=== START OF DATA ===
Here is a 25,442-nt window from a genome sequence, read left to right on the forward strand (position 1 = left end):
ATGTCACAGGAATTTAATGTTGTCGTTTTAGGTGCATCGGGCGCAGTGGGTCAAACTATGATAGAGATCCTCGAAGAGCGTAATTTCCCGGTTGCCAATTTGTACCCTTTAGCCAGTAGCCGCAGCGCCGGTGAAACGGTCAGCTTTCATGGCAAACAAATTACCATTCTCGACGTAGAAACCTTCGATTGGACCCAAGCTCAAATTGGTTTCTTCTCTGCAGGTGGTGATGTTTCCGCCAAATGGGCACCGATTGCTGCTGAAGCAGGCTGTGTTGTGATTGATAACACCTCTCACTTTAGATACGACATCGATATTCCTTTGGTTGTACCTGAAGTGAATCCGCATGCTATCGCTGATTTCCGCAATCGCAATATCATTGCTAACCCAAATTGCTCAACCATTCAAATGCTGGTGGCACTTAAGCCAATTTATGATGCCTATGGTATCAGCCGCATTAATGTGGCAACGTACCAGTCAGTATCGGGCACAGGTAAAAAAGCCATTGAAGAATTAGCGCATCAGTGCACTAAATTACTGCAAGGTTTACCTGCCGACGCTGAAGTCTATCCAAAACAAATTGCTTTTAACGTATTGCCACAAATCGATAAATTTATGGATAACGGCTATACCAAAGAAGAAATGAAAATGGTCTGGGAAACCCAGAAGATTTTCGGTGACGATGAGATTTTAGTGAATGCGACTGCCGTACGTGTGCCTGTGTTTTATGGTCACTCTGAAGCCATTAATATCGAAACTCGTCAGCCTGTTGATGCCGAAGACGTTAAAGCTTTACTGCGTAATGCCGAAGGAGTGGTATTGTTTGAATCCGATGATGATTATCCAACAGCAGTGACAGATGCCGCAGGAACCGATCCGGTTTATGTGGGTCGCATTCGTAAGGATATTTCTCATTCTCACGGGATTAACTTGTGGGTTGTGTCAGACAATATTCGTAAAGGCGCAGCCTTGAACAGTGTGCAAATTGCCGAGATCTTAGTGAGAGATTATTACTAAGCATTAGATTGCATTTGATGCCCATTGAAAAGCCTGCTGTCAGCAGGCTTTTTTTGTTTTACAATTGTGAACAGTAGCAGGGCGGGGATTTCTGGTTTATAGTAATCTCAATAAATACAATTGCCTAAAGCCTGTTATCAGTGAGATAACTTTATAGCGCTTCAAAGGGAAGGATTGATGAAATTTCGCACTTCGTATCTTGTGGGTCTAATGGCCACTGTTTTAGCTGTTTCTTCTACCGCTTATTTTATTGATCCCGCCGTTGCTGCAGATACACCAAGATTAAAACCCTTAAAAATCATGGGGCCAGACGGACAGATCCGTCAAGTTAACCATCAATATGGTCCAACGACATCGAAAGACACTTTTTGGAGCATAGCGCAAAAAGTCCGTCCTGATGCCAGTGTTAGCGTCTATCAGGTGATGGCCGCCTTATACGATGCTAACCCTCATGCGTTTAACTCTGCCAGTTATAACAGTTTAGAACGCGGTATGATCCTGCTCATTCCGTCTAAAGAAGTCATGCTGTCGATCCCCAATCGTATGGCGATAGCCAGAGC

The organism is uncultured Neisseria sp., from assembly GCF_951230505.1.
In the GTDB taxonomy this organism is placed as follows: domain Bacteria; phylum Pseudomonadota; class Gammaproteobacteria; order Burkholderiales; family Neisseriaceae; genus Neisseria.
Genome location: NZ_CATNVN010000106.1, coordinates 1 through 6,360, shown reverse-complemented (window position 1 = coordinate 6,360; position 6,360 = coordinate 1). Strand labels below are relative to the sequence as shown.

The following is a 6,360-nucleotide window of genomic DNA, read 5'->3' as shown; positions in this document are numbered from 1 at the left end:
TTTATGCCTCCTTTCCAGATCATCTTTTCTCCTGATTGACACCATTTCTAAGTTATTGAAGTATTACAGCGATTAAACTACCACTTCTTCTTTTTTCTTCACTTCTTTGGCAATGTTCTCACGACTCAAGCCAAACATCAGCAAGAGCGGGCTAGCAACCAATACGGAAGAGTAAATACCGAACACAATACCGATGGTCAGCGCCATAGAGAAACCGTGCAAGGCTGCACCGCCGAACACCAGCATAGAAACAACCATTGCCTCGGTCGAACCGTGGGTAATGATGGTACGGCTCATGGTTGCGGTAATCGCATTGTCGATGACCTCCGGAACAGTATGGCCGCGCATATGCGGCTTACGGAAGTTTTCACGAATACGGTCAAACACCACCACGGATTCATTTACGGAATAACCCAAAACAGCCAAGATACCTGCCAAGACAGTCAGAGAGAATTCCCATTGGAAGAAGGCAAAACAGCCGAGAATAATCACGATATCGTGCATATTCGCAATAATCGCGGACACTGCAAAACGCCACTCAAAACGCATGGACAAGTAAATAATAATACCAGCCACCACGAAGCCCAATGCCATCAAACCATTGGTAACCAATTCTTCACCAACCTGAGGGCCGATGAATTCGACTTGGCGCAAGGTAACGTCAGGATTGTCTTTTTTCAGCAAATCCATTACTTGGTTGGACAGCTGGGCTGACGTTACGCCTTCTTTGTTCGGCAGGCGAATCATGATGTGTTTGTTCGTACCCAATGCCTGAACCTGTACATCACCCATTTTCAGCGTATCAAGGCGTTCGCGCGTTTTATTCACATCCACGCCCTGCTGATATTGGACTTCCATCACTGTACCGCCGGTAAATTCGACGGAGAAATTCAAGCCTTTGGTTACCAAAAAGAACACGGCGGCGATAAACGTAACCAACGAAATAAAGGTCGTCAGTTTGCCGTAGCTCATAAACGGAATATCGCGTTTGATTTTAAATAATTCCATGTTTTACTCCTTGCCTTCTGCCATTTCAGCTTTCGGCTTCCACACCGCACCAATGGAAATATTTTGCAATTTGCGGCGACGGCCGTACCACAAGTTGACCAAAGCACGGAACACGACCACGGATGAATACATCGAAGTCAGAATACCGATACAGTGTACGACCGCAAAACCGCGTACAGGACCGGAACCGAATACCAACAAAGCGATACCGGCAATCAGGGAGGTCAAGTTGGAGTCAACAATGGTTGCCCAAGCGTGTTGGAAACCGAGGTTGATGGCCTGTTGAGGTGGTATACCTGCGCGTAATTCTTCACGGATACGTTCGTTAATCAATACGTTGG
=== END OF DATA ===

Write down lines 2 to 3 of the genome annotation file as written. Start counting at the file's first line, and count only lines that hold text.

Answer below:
ATGTCACAGGAATTTAATGTTGTCGTTTTAGGTGCATCGGGCGCAGTGGGTCAAACTATGATAGAGATCCTCGAAGAGCGTAATTTCCCGGTTGCCAATTTGTACCCTTTAGCCAGTAGCCGCAGCGCCGGTGAAACGGTCAGCTTTCATGGCAAACAAATTACCATTCTCGACGTAGAAACCTTCGATTGGACCCAAGCTCAAATTGGTTTCTTCTCTGCAGGTGGTGATGTTTCCGCCAAATGGGCACCGATTGCTGCTGAAGCAGGCTGTGTTGTGATTGATAACACCTCTCACTTTAGATACGACATCGATATTCCTTTGGTTGTACCTGAAGTGAATCCGCATGCTATCGCTGATTTCCGCAATCGCAATATCATTGCTAACCCAAATTGCTCAACCATTCAAATGCTGGTGGCACTTAAGCCAATTTATGATGCCTATGGTATCAGCCGCATTAATGTGGCAACGTACCAGTCAGTATCGGGCACAGGTAAAAAAGCCATTGAAGAATTAGCGCATCAGTGCACTAAATTACTGCAAGGTTTACCTGCCGACGCTGAAGTCTATCCAAAACAAATTGCTTTTAACGTATTGCCACAAATCGATAAATTTATGGATAACGGCTATACCAAAGAAGAAATGAAAATGGTCTGGGAAACCCAGAAGATTTTCGGTGACGATGAGATTTTAGTGAATGCGACTGCCGTACGTGTGCCTGTGTTTTATGGTCACTCTGAAGCCATTAATATCGAAACTCGTCAGCCTGTTGATGCCGAAGACGTTAAAGCTTTACTGCGTAATGCCGAAGGAGTGGTATTGTTTGAATCCGATGATGATTATCCAACAGCAGTGACAGATGCCGCAGGAACCGATCCGGTTTATGTGGGTCGCATTCGTAAGGATATTTCTCATTCTCACGGGATTAACTTGTGGGTTGTGTCAGACAATATTCGTAAAGGCGCAGCCTTGAACAGTGTGCAAATTGCCGAGATCTTAGTGAGAGATTATTACTAAGCATTAGATTGCATTTGATGCCCATTGAAAAGCCTGCTGTCAGCAGGCTTTTTTTGTTTTACAATTGTGAACAGTAGCAGGGCGGGGATTTCTGGTTTATAGTAATCTCAATAAATACAATTGCCTAAAGCCTGTTATCAGTGAGATAACTTTATAGCGCTTCAAAGGGAAGGATTGATGAAATTTCGCACTTCGTATCTTGTGGGTCTAATGGCCACTGTTTTAGCTGTTTCTTCTACCGCTTATTTTATTGATCCCGCCGTTGCTGCAGATACACCAAGATTAAAACCCTTAAAAATCATGGGGCCAGACGGACAGATCCGTCAAGTTAACCATCAATATGGTCCAACGACATCGAAAGACACTTTTTGGAGCATAGCGCAAAAAGTCCGTCCTGATGCCAGTGTTAGCGTCTATCAGGTGATGGCCGCCTTATACGATGCTAACCCTCATGCGTTTAACTCTGCCAGTTATAACAGTTTAGAACGCGGTATGATCCTGCTCATTCCGTCTAAAGAAGTCATGCTGTCGATCCCCAATCGTATGGCGATAGCCAGAGC

The organism is uncultured Neisseria sp., from assembly GCF_951230505.1.